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Junction X Paperback – November 1, 2011

4.8 out of 5 stars 10 customer reviews

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Product Details

  • Paperback: 200 pages
  • Publisher: Cheyenne Publishing (November 1, 2011)
  • Language: English
  • ISBN-10: 193769206X
  • ISBN-13: 978-1937692063
  • Product Dimensions: 5.5 x 0.5 x 8.5 inches
  • Shipping Weight: 9.6 ounces
  • Average Customer Review: 4.8 out of 5 stars  See all reviews (10 customer reviews)
  • Amazon Best Sellers Rank: #3,875,453 in Books (See Top 100 in Books)

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Customer Reviews

Top Customer Reviews

By E. L. Van Hine on November 20, 2011
Format: Paperback
Regardless of how well-written, cleverly-plotted, or fully-realized the characters (which all add up to a good read), a novel is, on the whole, simply something you read for entertainment or as a pastime. However, there are those books, few and far between, which strike you as wholly different, that make you sit up and read carefully and read again, that strike a chord, and linger with you for days and weeks afterward, whose dialogue strikes you so hard that you hear the words spoken afterward, burned into memory. I had that experience reading "Them" by Joyce Carol Oates when I was in high school, the unrelentingly vivid tragic novel of three generations of a family caught in a cycle of abuse and betrayal. When I put the book down, the book did not leave me, and in some sense, has not left me yet. I read feverishly through the rest of Oates' opus, and yet only once in her books did I find that same intensity, something that spoke to me (and clearly, to many other readers and critics, since it won the National Book Award in 1969.)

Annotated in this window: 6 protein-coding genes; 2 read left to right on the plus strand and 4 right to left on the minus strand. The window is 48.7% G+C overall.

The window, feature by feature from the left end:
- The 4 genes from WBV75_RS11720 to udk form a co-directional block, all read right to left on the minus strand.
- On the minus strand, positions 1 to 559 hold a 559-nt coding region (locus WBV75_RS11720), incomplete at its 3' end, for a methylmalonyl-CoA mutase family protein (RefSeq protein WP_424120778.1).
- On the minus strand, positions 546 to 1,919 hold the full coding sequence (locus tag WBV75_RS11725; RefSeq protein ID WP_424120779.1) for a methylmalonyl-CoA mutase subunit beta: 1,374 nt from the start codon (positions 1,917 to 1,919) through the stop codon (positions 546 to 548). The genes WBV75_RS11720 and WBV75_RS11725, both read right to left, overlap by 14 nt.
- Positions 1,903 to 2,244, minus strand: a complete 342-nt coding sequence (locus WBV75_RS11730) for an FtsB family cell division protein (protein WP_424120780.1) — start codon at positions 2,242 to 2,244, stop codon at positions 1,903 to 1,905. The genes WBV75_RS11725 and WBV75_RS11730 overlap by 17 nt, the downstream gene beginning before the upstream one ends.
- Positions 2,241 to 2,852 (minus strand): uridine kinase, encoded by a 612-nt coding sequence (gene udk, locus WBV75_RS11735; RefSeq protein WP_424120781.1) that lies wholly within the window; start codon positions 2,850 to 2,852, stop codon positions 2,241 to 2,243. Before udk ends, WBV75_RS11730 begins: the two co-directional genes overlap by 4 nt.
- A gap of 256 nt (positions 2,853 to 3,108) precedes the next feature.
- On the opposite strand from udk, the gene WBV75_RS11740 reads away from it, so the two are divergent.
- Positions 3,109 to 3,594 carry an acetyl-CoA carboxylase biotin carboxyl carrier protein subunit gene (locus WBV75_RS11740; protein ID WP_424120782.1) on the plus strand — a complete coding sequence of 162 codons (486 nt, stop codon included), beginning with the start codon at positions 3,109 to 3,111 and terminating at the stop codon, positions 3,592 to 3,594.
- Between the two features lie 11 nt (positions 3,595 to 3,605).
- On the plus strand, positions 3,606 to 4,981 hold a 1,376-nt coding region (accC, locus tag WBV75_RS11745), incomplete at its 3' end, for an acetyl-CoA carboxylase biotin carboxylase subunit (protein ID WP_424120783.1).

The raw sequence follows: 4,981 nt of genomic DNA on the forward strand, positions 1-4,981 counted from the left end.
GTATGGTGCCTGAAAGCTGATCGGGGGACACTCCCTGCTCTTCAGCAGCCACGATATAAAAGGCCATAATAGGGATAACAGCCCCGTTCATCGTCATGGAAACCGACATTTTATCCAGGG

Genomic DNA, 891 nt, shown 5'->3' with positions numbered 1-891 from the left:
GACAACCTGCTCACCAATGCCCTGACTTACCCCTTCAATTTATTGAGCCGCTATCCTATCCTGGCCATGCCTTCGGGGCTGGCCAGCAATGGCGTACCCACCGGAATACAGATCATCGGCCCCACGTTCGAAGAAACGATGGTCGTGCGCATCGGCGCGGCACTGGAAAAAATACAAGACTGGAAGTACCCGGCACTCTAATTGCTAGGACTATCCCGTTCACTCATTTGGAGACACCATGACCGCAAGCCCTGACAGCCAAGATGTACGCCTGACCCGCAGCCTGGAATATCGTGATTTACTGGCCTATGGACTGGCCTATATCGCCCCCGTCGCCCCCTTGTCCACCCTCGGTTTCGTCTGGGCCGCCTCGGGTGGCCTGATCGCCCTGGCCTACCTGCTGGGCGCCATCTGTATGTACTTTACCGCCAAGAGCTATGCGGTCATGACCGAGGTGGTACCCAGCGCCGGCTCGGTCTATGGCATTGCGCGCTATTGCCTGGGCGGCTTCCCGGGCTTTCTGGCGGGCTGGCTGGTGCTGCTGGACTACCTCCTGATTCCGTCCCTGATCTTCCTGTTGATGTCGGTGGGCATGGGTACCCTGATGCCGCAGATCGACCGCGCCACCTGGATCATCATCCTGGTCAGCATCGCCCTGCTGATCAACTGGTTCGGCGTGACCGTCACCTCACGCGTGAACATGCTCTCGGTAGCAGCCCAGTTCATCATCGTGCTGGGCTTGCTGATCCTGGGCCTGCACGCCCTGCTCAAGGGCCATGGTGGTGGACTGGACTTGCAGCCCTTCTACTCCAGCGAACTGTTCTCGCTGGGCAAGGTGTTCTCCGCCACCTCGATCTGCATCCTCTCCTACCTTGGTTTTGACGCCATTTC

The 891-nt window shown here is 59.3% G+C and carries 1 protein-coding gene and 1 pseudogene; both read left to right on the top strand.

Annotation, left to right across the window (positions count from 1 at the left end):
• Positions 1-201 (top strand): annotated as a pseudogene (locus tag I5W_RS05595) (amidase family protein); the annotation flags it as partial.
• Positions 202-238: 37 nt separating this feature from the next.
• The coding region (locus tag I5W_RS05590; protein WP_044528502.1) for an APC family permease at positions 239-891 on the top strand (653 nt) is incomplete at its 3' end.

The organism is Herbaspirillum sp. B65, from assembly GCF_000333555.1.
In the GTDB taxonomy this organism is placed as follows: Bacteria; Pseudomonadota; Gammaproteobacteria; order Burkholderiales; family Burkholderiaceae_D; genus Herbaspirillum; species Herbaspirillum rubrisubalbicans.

And "Junction X" is such a book: tragic, heart-rending, true to life, and as unrelentingly honest in its portrayal of the infatuated Edward Johnson, would-be engineer turned stockbroker, who is first initiated into furtive and daring sexual encounters with his best friend Phil while on a couples holiday in French wine country, but which leave him unfulfilled, frustrated, and rebellious; ripe for a head-on collision with the Alex, the socially-awkward teen son of his new neighbors, who have moved into his exclusive neighborhood to further Alex's academic career by way of St. Peter's Upper School in preparation for admission to Oxford.
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Format: Kindle Edition
Conformity, thy name is Edward Johnson, stockbroker, family man. Aside from a friendship with benefits with his neighbor, he's the picture of standardized suburban success. And why shouldn't he indulge? It's not like either Phil or Ed's wife will give them oral sex, and it's really the best way to cap off a round of golf. His life is stable with this unconventional arrangement until Phil and his wife move away.